Andy Warhol’s many silent Screen Tests provide examples of his predilection for the close-up, as do some of his other films, such as Blow Job (1964), Henry Geldzahler (1964), and Outer and Inner Space (1965). Made during his collaborative period with Chuck Wein, Face (1965) has recently been preserved, along with The Velvet Underground in Boston (1967), in honor of the late Callie Angell. It resurfaced at MoMA yesterday and will be screened again today after not being shown for forty years. Because Face hasn’t been in circulation since Warhol withdrew his films around 1970 and was screened infrequently at the time it was made, it received little attention from early Warhol film scholars, such as Stephen Koch, Jonas Mekas, or Peter Gidal. As a result, the film comes as a major revelation and provides a crucial link in the phase of Warhol’s filmmaking involving Edie Sedgwick.
In Face, Warhol focuses exclusively on a close-up of Edie’s face for the entire 66-minute film, thereby demonstrating that his most famous superstar had the ability to command an audience’s attention while merely playing music, applying makeup and accessories, smoking marijuana, talking on the phone with a friend, and conversing with Chuck Wein, who, as usual, remains an elusive figure offscreen. According to Tony Scherman and David Dalton in Pop: The Genius of Andy Warhol, “Edie’s dalliances with lipstick and makeup were similarly epic. Chronically late, she could easily spend three hours doing her face to the exasperation of anyone who happened to be waiting for her to show up. Her belated arrivals at parties and openings, hours after she was expected, created a sense of drama and seemed the sign of a true diva.”
Warhol had the idea of filming Edie’s life over the course of an entire day. He claimed: “I only wanted to find great people and let them be themselves and talk about what they usually talked about and I’d film them for a certain length of time and that would be the movie.” Like other Chuck Wein films featuring Edie, Face could be understood in relation to this concept, but it fails to account for the formal choices Warhol makes: the decision to shoot back and white film stock, his use of a fixed camera, the close framing, the careful attention to lighting, and the film’s structure.
If this were simply a recording of a segment of Edie’s life (in this case, shot in a continuous close-up), as Warhol would have us believe, it wouldn’t be nearly as interesting. The concept behind the film, as was true of all of the Chuck Wein films, was to set up Edie for something unexpected to happen. What actually occurs is that Edie becomes so high during the course of the film, that when she makes a statement and expresses a viewpoint that she assumes Chuck shares, he suddenly plays a “mind game” on her, which alters the dynamics of the film. By having the camera close to Edie’s face, we’re able to view her stunned reaction.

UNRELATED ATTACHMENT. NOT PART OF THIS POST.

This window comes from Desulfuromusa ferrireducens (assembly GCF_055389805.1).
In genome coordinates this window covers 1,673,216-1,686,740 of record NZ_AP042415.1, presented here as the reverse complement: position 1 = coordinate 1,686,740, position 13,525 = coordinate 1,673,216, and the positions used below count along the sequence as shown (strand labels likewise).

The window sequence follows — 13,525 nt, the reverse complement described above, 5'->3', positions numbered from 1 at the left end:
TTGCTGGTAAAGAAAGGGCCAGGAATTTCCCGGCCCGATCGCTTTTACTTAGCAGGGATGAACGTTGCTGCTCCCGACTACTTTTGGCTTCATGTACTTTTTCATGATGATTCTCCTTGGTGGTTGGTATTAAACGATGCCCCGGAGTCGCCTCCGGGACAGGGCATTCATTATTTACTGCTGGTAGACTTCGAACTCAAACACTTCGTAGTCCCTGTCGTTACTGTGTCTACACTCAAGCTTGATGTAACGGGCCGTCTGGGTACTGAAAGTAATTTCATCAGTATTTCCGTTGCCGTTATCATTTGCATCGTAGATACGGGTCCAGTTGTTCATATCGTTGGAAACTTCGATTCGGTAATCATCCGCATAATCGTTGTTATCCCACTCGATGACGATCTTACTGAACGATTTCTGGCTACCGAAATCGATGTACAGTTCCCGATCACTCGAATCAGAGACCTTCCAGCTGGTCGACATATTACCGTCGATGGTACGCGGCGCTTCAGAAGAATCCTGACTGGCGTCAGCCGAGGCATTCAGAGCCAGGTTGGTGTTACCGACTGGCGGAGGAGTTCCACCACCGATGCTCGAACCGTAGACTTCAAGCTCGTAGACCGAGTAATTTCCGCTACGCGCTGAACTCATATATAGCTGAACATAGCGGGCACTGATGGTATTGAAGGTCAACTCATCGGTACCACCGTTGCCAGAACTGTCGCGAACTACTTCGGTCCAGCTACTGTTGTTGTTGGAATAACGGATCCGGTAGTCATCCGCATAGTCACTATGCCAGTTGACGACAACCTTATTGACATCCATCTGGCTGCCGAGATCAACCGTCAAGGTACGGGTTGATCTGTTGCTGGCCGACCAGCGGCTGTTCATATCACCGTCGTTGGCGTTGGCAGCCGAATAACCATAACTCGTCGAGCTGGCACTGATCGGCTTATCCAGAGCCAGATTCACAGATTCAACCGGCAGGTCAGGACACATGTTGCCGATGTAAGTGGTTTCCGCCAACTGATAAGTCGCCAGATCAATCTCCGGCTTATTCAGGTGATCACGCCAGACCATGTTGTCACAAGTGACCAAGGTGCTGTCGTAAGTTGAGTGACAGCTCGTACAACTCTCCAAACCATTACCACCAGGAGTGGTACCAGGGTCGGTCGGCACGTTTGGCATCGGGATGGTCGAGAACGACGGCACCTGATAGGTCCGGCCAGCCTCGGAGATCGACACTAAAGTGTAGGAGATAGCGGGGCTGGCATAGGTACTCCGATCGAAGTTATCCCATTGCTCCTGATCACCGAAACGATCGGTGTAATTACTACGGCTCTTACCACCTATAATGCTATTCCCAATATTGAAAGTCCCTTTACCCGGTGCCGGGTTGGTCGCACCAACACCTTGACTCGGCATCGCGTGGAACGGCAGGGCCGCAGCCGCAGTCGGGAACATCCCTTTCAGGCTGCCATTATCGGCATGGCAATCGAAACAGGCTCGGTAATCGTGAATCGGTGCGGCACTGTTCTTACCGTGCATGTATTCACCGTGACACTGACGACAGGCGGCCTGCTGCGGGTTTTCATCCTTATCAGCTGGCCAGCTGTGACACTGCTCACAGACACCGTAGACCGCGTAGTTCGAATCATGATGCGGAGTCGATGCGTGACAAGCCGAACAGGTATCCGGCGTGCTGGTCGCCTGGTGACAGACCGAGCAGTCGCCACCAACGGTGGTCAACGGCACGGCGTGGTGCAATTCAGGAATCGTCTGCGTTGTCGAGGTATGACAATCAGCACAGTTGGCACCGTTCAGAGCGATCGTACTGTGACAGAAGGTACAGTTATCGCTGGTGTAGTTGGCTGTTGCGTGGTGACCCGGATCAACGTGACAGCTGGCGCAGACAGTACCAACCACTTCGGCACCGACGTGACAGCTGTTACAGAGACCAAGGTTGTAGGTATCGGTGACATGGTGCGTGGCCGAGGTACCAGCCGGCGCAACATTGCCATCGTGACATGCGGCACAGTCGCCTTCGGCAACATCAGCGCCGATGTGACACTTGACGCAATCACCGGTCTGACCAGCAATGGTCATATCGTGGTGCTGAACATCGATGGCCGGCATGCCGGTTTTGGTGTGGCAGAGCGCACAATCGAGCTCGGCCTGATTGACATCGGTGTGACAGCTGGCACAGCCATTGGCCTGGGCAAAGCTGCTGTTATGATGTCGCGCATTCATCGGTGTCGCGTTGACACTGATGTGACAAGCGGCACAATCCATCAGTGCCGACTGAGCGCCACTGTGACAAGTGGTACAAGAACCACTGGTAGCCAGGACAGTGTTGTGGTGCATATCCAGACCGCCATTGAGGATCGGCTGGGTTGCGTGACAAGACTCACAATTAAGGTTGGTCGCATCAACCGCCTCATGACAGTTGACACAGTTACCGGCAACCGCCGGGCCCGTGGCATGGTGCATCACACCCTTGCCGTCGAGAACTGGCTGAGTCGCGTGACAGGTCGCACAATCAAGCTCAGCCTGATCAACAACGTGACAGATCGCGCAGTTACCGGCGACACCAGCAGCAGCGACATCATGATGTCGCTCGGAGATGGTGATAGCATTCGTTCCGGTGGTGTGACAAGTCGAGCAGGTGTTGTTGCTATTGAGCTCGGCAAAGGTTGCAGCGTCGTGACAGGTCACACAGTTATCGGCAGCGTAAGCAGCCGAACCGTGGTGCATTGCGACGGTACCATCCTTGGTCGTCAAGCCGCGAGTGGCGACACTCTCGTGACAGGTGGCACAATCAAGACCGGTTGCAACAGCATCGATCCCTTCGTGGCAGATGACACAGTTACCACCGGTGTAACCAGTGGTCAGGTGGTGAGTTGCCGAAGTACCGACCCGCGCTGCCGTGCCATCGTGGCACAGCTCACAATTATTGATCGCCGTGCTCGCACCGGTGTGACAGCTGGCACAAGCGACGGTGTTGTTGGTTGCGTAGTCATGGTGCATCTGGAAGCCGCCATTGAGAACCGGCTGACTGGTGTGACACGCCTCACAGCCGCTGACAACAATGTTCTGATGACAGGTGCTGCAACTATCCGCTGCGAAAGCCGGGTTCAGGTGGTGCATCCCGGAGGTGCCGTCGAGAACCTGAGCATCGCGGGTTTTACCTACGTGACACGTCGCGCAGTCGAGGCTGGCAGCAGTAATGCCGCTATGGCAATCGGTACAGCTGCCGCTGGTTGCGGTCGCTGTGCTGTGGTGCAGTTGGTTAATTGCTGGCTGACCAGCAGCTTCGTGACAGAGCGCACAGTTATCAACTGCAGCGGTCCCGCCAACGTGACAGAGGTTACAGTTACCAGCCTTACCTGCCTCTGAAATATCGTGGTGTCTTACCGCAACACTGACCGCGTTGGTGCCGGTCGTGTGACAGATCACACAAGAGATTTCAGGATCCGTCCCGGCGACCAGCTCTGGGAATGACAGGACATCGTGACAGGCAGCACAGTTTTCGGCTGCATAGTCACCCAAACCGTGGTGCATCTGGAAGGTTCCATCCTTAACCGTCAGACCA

Face might prove to be the best vehicle for displaying what made Edie the greatest Warhol superstar, namely her incredible presence on camera. Her radiant facial features have tremendous visual impact, which is the quality that attracted Warhol to her. As Bibbe Hansen, who appeared in several Warhol films, puts it in Edie: Girl on Fire: “Looking back at me looking at it then – we’re getting very Proustian here – she had the most amazing and wonderful quality to live in the film frame. To live there, to breathe, to inhabit it.” While Edie manages to inhabit an extremely tight frame, it is the final three minutes of Face that prove most riveting. Warhol claimed that all his films were “artificial” because he didn’t know “where the artificial stops and the real starts.” The major interest in Face is in how the film explores this boundary.
Note: For a detailed analysis of Face and other Warhol films, please see my book The Black Hole of the Camera: The Films of Andy Warhol (University of California Press, 2012).